GM says apps typically require just three button presses to place an order, however GM's own video shows 10 presses to make a restaurant reservation.

Safety advocates have quickly reacted to General Motors' new Marketplace app, billed as the first in-dash commerce platform.

The interface presents just a few icons on each menu, allowing drivers to find a nearby gas station or lodging, place a coffee or food order, or make a table reservation at a restaurant, among other potential capabilities.

"There's nothing about this that's safe," National Safety Council president Deborah Hersman told Bloomberg. "If this is why they want Wi-Fi in the car, we're going to see fatality numbers go up even higher than they are now."

GM says it adhered to the industry's voluntary distracted driving guidelines, minimizing manual interactions to help drivers pay attention to the road. The company says placing an order takes just three to four button presses, however the company's own demonstration video shows 10 presses to make a restaurant reservation.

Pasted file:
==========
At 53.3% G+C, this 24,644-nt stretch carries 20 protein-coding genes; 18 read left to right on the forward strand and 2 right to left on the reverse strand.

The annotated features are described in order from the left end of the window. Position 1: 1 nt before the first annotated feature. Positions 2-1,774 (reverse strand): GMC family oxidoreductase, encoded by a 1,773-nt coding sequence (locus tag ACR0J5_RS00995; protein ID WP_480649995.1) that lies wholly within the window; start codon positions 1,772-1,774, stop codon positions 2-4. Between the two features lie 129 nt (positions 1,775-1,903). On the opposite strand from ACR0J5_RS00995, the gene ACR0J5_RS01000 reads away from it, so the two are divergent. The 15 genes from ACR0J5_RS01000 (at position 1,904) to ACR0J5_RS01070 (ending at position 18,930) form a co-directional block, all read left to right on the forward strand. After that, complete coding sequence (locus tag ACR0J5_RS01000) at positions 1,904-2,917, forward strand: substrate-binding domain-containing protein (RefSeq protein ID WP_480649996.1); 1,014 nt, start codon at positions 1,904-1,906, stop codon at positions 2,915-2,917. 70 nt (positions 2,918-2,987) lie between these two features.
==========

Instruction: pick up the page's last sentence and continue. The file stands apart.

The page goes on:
GM makes money from companies that choose to participate in the program and pay for prominent positioning on GM's 'Featured' list. It is unclear if GM's business model also generates more revenue from more complex apps associated with a higher number of button presses.